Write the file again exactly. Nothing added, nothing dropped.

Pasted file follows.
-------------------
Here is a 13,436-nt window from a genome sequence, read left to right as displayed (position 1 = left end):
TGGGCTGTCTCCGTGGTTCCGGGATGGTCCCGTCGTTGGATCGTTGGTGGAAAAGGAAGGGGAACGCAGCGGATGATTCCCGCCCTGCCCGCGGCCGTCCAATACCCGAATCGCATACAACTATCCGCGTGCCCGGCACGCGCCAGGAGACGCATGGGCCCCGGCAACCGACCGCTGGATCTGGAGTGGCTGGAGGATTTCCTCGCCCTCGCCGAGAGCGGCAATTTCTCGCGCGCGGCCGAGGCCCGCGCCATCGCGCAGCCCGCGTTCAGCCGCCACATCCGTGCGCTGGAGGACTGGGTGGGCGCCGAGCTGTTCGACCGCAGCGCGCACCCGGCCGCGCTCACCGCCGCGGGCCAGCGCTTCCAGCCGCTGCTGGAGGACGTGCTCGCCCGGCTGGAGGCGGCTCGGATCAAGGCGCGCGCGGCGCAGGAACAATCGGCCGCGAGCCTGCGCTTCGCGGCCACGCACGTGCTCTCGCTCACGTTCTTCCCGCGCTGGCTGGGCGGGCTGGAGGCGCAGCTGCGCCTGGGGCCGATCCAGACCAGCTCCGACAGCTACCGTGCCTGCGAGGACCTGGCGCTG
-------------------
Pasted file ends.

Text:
Here is a 13,436-nt window from a genome sequence, read left to right as displayed (position 1 = left end):
TGGGCTGTCTCCGTGGTTCCGGGATGGTCCCGTCGTTGGATCGTTGGTGGAAAAGGAAGGGGAACGCAGCGGATGATTCCCGCCCTGCCCGCGGCCGTCCAATACCCGAATCGCATACAACTATCCGCGTGCCCGGCACGCGCCAGGAGACGCATGGGCCCCGGCAACCGACCGCTGGATCTGGAGTGGCTGGAGGATTTCCTCGCCCTCGCCGAGAGCGGCAATTTCTCGCGCGCGGCCGAGGCCCGCGCCATCGCGCAGCCCGCGTTCAGCCGCCACATCCGTGCGCTGGAGGACTGGGTGGGCGCCGAGCTGTTCGACCGCAGCGCGCACCCGGCCGCGCTCACCGCCGCGGGCCAGCGCTTCCAGCCGCTGCTGGAGGACGTGCTCGCCCGGCTGGAGGCGGCTCGGATCAAGGCGCGCGCGGCGCAGGAACAATCGGCCGCGAGCCTGCGCTTCGCGGCCACGCACGTGCTCTCGCTCACGTTCTTCCCGCGCTGGCTGGGCGGGCTGGAGGCGCAGCTGCGCCTGGGGCCGATCCAGACCAGCTCCGACAGCTACCGTGCCTGCGAGGACCTGGCGCTG